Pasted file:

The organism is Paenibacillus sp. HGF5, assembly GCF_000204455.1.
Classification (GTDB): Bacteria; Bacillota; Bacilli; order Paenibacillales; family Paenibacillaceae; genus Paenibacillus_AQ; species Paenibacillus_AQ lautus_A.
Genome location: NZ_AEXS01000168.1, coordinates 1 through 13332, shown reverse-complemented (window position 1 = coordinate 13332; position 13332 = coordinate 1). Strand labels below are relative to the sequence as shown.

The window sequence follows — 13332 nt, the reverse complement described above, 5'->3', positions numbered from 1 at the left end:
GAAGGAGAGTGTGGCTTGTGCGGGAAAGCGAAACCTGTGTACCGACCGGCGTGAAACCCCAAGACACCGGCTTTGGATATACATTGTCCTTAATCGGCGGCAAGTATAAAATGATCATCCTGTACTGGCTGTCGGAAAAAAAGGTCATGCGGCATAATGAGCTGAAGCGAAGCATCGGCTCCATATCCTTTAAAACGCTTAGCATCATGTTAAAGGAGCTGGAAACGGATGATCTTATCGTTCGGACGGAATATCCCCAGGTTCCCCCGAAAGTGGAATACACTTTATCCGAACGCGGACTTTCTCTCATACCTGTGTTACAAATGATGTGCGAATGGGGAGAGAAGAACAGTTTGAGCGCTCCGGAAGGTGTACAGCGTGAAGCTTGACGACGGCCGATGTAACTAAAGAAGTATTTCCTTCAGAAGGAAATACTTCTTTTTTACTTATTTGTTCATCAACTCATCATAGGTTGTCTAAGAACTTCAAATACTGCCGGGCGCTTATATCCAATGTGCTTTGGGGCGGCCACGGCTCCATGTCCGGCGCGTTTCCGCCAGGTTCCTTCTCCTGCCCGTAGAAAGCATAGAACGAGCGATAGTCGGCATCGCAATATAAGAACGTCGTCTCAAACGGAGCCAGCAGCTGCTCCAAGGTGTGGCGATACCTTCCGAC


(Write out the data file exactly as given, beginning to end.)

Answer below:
The organism is Paenibacillus sp. HGF5, assembly GCF_000204455.1.
Classification (GTDB): Bacteria; Bacillota; Bacilli; order Paenibacillales; family Paenibacillaceae; genus Paenibacillus_AQ; species Paenibacillus_AQ lautus_A.
Genome location: NZ_AEXS01000168.1, coordinates 1 through 13332, shown reverse-complemented (window position 1 = coordinate 13332; position 13332 = coordinate 1). Strand labels below are relative to the sequence as shown.

The window sequence follows — 13332 nt, the reverse complement described above, 5'->3', positions numbered from 1 at the left end:
GAAGGAGAGTGTGGCTTGTGCGGGAAAGCGAAACCTGTGTACCGACCGGCGTGAAACCCCAAGACACCGGCTTTGGATATACATTGTCCTTAATCGGCGGCAAGTATAAAATGATCATCCTGTACTGGCTGTCGGAAAAAAAGGTCATGCGGCATAATGAGCTGAAGCGAAGCATCGGCTCCATATCCTTTAAAACGCTTAGCATCATGTTAAAGGAGCTGGAAACGGATGATCTTATCGTTCGGACGGAATATCCCCAGGTTCCCCCGAAAGTGGAATACACTTTATCCGAACGCGGACTTTCTCTCATACCTGTGTTACAAATGATGTGCGAATGGGGAGAGAAGAACAGTTTGAGCGCTCCGGAAGGTGTACAGCGTGAAGCTTGACGACGGCCGATGTAACTAAAGAAGTATTTCCTTCAGAAGGAAATACTTCTTTTTTACTTATTTGTTCATCAACTCATCATAGGTTGTCTAAGAACTTCAAATACTGCCGGGCGCTTATATCCAATGTGCTTTGGGGCGGCCACGGCTCCATGTCCGGCGCGTTTCCGCCAGGTTCCTTCTCCTGCCCGTAGAAAGCATAGAACGAGCGATAGTCGGCATCGCAATATAAGAACGTCGTCTCAAACGGAGCCAGCAGCTGCTCCAAGGTGTGGCGATACCTTCCGAC